3 stocks ready for the recovery
Emerson Electric, Baker Hughes and PNC Financial are well positioned for growth as the global economic recovery takes hold.
By Stephanie Link, TheStreet
Global economies and equity markets have improved significantly from their March 2009 lows. Manufacturing activity continues to improve, the global banking system has strengthened and corporate earnings have recovered significantly.
Simply put, the last three years of easy global fiscal and monetary policy (including the Federal Reserve's massive QE2 program in the United States) not only rescued the world economies from one of the most severe recessions, but have provided the stimulus for growth. Commodities have surged, GDP has recovered and the consumer has remained resilient.
Of course, all is not perfect. China continues to try to slow its economy, European debt remains problematic and Japan has endured an incredible personal and economic tragedy. But a recovery is evident, and I see three stocks that should benefit as economic growth continues to pick up.
The first is Emerson Electric (EMR), a late-cycle industrial company that operates in 5 businesses -- process management, industrial automation, network power, climate technologies and tools and storage. Its focus is on providing superior technology with exceptional service. Its broad product portfolio and technologies help make its customers smarter, more efficient, more productive and more competitive.
I like this industrial because it is positioned well for above-average growth (due to its 30% exposure to emerging markets), positive operating leverage (strong demand and lean cost structure mean strong earnings leverage) and attractive valuation (shares are down 7% in the past week). Its recent quarter was very strong, with revenue growth of 18%, organic growth of 14%, earnings growth of 38% and nearly a 2% increase in margins.
I expect the company to continue to create value for shareholders -- over the past 3 years, Emerson has spent $5 billion on dividends and buybacks while also investing $4.2 billion in new acquisitions and building future growth. My target for the stock is $65.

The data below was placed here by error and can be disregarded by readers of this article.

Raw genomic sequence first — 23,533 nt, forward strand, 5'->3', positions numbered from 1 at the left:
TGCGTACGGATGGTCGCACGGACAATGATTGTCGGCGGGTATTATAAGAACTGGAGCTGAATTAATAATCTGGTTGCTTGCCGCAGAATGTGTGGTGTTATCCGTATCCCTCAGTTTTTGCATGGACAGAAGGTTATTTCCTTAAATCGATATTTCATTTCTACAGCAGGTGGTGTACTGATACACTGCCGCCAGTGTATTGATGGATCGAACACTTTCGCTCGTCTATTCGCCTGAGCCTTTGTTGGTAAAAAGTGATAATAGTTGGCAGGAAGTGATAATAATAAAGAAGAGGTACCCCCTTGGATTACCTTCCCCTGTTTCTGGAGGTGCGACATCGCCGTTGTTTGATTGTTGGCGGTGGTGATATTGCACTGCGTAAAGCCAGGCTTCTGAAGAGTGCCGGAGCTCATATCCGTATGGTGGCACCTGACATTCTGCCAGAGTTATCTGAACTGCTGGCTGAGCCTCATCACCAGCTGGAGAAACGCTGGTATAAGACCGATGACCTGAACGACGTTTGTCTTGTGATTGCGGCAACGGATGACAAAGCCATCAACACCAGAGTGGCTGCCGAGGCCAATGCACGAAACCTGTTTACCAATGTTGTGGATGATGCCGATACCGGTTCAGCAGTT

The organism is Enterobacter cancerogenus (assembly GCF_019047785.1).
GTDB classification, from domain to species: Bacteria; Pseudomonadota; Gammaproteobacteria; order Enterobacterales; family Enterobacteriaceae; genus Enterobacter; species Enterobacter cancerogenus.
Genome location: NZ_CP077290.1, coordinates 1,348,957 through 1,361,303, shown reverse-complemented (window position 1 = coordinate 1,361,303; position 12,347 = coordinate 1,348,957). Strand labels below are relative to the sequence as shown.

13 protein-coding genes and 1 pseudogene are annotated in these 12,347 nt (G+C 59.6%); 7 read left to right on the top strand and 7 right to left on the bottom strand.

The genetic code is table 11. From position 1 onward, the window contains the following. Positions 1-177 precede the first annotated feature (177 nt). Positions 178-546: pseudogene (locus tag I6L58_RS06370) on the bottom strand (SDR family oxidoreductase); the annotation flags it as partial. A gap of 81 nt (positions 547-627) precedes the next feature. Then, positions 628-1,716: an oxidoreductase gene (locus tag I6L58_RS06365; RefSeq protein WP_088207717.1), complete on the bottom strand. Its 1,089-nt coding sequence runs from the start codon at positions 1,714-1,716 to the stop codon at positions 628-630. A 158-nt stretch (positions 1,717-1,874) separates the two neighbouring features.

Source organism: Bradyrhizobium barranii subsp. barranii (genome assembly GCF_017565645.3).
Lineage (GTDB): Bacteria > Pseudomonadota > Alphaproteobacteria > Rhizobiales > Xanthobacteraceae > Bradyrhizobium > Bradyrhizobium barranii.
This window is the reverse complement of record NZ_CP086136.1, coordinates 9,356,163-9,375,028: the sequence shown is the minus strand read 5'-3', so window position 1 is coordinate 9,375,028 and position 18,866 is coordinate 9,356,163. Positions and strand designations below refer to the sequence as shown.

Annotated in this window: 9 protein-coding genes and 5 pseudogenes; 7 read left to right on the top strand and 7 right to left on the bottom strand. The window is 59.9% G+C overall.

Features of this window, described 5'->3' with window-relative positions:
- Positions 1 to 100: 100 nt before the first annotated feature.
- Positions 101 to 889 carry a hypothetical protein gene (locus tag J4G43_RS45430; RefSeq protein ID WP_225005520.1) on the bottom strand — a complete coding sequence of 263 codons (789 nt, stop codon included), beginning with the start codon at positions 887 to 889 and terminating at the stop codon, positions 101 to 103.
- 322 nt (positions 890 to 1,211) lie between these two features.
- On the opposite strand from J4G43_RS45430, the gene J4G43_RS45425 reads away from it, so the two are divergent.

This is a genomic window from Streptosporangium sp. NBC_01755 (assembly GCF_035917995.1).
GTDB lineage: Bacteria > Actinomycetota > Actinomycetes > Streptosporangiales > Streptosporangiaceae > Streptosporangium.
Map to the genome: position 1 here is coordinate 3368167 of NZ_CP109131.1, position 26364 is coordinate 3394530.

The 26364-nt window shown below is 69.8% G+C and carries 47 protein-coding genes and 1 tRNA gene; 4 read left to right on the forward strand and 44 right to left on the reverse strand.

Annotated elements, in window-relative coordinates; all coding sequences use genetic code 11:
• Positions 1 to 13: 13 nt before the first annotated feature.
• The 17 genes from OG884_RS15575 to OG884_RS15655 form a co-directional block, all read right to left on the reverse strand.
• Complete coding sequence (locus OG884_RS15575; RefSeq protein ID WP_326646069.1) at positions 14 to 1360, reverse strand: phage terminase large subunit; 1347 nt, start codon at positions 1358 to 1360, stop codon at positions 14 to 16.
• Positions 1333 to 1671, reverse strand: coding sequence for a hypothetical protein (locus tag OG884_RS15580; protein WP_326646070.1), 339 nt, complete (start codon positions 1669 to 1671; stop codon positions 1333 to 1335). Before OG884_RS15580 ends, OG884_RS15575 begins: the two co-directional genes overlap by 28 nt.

The next idea is Baker Hughes (BHI), one of the largest oil service companies in the world. I expect that over the next several years the oil service industry will benefit from the increased capital expenditure budgets of the large integrated oil companies (Chevron (CVX), Exxon (XOM), etc.) that are a direct result of higher commodity prices. As demand for services improves, pricing in both the U.S. and around the world will move higher, providing better revenues and earnings for Baker Hughes.
Its deepwater portfolio also provides the company with solid growth prospects and diversification. And the integration of the BJ Services acquisition provides cost and revenue synergies that support earnings even if the recent oil price correction sticks. The stock trades at 15 times forward estimates, which is attractive at this point in the cycle. My target is $90.
The final recovery stock is PNC Financial (PNC). After three years of underperformance, mortgage markdowns and balance sheet improvement, I believe the bank sector is in the early stages of its recovery. PNC is one of the highest quality banks out there and really is a plain vanilla sort of bank (the majority of its revenues are tied to spread investing).
It's the 6th-largest U.S. bank with Midwest exposure, a region heavily exposed to the manufacturing industries -- an area that has seen significant improvement (autos, industrials and factory orders are all vastly improved). As a result, PNC's revenues are poised to grow faster than those of its peers. It also has sizable cross-selling synergies and opportunities from its 2008 acquisition of National City, and has already taken $1.8 billion out of costs.
As the economy improves, credit costs will continue to decline, reserves will be released and the company can focus on lending -- commercial and industrial loans improved 4% in its last quarter -- and I expect this space to continue to improve in the recovery. PNC trades at a discount to its historical price-to-book and price-to-earnings basis, and it will be one of the first banks to raise its dividends -- a positive catalyst. My target is $70.
Editor's note: As part of a partnership with PBS's Nightly Business Report, TheStreet's Stephanie Link appeared on NBR Tuesday (watch video and read transcript) to discuss stocks that are positioned for growth as the economic recovery takes hold.
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Bill Stiritz owns more than 5% of the company, and has experienced an estimated $145 million in paper losses on his investment.
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